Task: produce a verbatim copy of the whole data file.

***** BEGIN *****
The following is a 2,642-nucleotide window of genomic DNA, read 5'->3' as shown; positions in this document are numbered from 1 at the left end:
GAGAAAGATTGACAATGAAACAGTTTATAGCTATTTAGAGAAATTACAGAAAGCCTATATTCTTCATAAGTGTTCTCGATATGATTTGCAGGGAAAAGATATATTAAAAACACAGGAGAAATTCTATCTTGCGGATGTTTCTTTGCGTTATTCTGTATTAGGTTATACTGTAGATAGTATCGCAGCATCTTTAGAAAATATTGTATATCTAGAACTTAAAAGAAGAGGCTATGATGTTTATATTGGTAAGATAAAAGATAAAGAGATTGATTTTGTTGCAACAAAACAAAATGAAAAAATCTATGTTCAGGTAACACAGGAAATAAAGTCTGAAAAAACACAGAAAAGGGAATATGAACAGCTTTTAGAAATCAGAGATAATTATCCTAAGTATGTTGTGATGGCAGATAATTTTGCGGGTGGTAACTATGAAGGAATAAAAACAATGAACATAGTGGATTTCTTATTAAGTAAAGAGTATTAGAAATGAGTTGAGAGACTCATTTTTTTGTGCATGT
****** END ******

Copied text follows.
The following is a 2,642-nucleotide window of genomic DNA, read 5'->3' as shown; positions in this document are numbered from 1 at the left end:
GAGAAAGATTGACAATGAAACAGTTTATAGCTATTTAGAGAAATTACAGAAAGCCTATATTCTTCATAAGTGTTCTCGATATGATTTGCAGGGAAAAGATATATTAAAAACACAGGAGAAATTCTATCTTGCGGATGTTTCTTTGCGTTATTCTGTATTAGGTTATACTGTAGATAGTATCGCAGCATCTTTAGAAAATATTGTATATCTAGAACTTAAAAGAAGAGGCTATGATGTTTATATTGGTAAGATAAAAGATAAAGAGATTGATTTTGTTGCAACAAAACAAAATGAAAAAATCTATGTTCAGGTAACACAGGAAATAAAGTCTGAAAAAACACAGAAAAGGGAATATGAACAGCTTTTAGAAATCAGAGATAATTATCCTAAGTATGTTGTGATGGCAGATAATTTTGCGGGTGGTAACTATGAAGGAATAAAAACAATGAACATAGTGGATTTCTTATTAAGTAAAGAGTATTAGAAATGAGTTGAGAGACTCATTTTTTTGTGCATGT